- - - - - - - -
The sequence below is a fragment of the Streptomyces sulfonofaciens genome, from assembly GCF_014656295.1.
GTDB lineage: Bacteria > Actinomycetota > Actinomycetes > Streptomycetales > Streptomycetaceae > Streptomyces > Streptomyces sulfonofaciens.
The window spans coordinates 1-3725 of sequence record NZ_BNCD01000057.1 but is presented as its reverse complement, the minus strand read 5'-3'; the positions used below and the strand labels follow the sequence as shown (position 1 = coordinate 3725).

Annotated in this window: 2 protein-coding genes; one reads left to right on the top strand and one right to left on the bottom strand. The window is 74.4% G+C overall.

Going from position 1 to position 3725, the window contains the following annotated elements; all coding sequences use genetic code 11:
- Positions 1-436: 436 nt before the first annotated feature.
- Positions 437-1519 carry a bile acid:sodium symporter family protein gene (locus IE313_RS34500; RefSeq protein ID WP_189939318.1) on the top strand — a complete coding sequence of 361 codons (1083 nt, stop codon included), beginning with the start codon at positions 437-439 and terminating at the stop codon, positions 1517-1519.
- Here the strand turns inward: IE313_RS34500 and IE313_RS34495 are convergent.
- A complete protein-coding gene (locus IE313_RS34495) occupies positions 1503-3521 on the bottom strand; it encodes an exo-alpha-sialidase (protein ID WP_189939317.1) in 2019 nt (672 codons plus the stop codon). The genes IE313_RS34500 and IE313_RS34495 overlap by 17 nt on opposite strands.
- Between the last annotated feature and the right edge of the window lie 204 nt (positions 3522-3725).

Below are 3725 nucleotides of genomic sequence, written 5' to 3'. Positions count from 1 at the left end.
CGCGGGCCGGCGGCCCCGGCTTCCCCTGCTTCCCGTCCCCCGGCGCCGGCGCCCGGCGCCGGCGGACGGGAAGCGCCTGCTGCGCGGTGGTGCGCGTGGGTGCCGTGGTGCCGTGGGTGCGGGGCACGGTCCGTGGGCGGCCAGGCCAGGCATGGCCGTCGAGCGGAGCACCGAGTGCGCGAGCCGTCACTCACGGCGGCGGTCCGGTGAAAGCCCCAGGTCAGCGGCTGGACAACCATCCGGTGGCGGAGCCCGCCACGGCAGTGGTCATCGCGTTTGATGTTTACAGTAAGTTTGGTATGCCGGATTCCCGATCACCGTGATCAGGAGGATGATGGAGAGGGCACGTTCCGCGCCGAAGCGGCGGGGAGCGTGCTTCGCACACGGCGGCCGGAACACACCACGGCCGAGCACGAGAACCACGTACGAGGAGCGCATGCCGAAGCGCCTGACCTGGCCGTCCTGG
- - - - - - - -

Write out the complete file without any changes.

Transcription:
The sequence below is a fragment of the Streptomyces sulfonofaciens genome, from assembly GCF_014656295.1.
GTDB lineage: Bacteria > Actinomycetota > Actinomycetes > Streptomycetales > Streptomycetaceae > Streptomyces > Streptomyces sulfonofaciens.
The window spans coordinates 1-3725 of sequence record NZ_BNCD01000057.1 but is presented as its reverse complement, the minus strand read 5'-3'; the positions used below and the strand labels follow the sequence as shown (position 1 = coordinate 3725).

Annotated in this window: 2 protein-coding genes; one reads left to right on the top strand and one right to left on the bottom strand. The window is 74.4% G+C overall.

Going from position 1 to position 3725, the window contains the following annotated elements; all coding sequences use genetic code 11:
- Positions 1-436: 436 nt before the first annotated feature.
- Positions 437-1519 carry a bile acid:sodium symporter family protein gene (locus IE313_RS34500; RefSeq protein ID WP_189939318.1) on the top strand — a complete coding sequence of 361 codons (1083 nt, stop codon included), beginning with the start codon at positions 437-439 and terminating at the stop codon, positions 1517-1519.
- Here the strand turns inward: IE313_RS34500 and IE313_RS34495 are convergent.
- A complete protein-coding gene (locus IE313_RS34495) occupies positions 1503-3521 on the bottom strand; it encodes an exo-alpha-sialidase (protein ID WP_189939317.1) in 2019 nt (672 codons plus the stop codon). The genes IE313_RS34500 and IE313_RS34495 overlap by 17 nt on opposite strands.
- Between the last annotated feature and the right edge of the window lie 204 nt (positions 3522-3725).

Below are 3725 nucleotides of genomic sequence, written 5' to 3'. Positions count from 1 at the left end.
CGCGGGCCGGCGGCCCCGGCTTCCCCTGCTTCCCGTCCCCCGGCGCCGGCGCCCGGCGCCGGCGGACGGGAAGCGCCTGCTGCGCGGTGGTGCGCGTGGGTGCCGTGGTGCCGTGGGTGCGGGGCACGGTCCGTGGGCGGCCAGGCCAGGCATGGCCGTCGAGCGGAGCACCGAGTGCGCGAGCCGTCACTCACGGCGGCGGTCCGGTGAAAGCCCCAGGTCAGCGGCTGGACAACCATCCGGTGGCGGAGCCCGCCACGGCAGTGGTCATCGCGTTTGATGTTTACAGTAAGTTTGGTATGCCGGATTCCCGATCACCGTGATCAGGAGGATGATGGAGAGGGCACGTTCCGCGCCGAAGCGGCGGGGAGCGTGCTTCGCACACGGCGGCCGGAACACACCACGGCCGAGCACGAGAACCACGTACGAGGAGCGCATGCCGAAGCGCCTGACCTGGCCGTCCTGG